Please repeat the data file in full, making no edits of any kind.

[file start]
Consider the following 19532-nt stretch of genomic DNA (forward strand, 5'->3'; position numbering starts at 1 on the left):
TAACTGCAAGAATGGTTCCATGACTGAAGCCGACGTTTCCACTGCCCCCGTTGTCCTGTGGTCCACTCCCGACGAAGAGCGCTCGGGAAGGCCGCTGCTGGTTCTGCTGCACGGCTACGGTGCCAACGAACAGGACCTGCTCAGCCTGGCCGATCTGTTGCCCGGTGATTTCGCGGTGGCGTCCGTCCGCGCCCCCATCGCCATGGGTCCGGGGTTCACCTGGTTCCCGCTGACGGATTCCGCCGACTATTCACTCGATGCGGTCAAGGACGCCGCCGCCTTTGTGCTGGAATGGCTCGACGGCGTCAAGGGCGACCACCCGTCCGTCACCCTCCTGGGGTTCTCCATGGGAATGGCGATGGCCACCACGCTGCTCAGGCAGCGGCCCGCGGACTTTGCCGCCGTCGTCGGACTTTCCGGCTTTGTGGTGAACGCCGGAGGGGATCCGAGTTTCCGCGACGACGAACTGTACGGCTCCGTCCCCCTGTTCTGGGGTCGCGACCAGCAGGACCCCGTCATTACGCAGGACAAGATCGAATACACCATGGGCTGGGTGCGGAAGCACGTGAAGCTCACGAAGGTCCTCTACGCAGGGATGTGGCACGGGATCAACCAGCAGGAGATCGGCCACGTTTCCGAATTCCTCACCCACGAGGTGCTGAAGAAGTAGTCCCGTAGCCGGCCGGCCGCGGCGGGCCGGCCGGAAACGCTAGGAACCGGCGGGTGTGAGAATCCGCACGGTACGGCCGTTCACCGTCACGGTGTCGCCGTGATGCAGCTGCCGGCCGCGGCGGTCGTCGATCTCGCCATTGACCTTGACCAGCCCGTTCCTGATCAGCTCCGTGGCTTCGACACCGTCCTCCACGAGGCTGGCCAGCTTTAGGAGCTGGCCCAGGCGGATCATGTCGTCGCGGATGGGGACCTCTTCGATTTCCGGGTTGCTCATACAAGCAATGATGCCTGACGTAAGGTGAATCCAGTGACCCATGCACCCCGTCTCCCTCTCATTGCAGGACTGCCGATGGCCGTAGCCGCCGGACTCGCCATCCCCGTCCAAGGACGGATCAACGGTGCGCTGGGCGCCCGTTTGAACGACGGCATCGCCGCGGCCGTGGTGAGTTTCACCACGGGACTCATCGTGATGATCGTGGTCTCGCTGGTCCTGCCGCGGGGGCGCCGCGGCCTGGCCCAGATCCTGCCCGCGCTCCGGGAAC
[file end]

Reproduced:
Consider the following 19532-nt stretch of genomic DNA (forward strand, 5'->3'; position numbering starts at 1 on the left):
TAACTGCAAGAATGGTTCCATGACTGAAGCCGACGTTTCCACTGCCCCCGTTGTCCTGTGGTCCACTCCCGACGAAGAGCGCTCGGGAAGGCCGCTGCTGGTTCTGCTGCACGGCTACGGTGCCAACGAACAGGACCTGCTCAGCCTGGCCGATCTGTTGCCCGGTGATTTCGCGGTGGCGTCCGTCCGCGCCCCCATCGCCATGGGTCCGGGGTTCACCTGGTTCCCGCTGACGGATTCCGCCGACTATTCACTCGATGCGGTCAAGGACGCCGCCGCCTTTGTGCTGGAATGGCTCGACGGCGTCAAGGGCGACCACCCGTCCGTCACCCTCCTGGGGTTCTCCATGGGAATGGCGATGGCCACCACGCTGCTCAGGCAGCGGCCCGCGGACTTTGCCGCCGTCGTCGGACTTTCCGGCTTTGTGGTGAACGCCGGAGGGGATCCGAGTTTCCGCGACGACGAACTGTACGGCTCCGTCCCCCTGTTCTGGGGTCGCGACCAGCAGGACCCCGTCATTACGCAGGACAAGATCGAATACACCATGGGCTGGGTGCGGAAGCACGTGAAGCTCACGAAGGTCCTCTACGCAGGGATGTGGCACGGGATCAACCAGCAGGAGATCGGCCACGTTTCCGAATTCCTCACCCACGAGGTGCTGAAGAAGTAGTCCCGTAGCCGGCCGGCCGCGGCGGGCCGGCCGGAAACGCTAGGAACCGGCGGGTGTGAGAATCCGCACGGTACGGCCGTTCACCGTCACGGTGTCGCCGTGATGCAGCTGCCGGCCGCGGCGGTCGTCGATCTCGCCATTGACCTTGACCAGCCCGTTCCTGATCAGCTCCGTGGCTTCGACACCGTCCTCCACGAGGCTGGCCAGCTTTAGGAGCTGGCCCAGGCGGATCATGTCGTCGCGGATGGGGACCTCTTCGATTTCCGGGTTGCTCATACAAGCAATGATGCCTGACGTAAGGTGAATCCAGTGACCCATGCACCCCGTCTCCCTCTCATTGCAGGACTGCCGATGGCCGTAGCCGCCGGACTCGCCATCCCCGTCCAAGGACGGATCAACGGTGCGCTGGGCGCCCGTTTGAACGACGGCATCGCCGCGGCCGTGGTGAGTTTCACCACGGGACTCATCGTGATGATCGTGGTCTCGCTGGTCCTGCCGCGGGGGCGCCGCGGCCTGGCCCAGATCCTGCCCGCGCTCCGGGAAC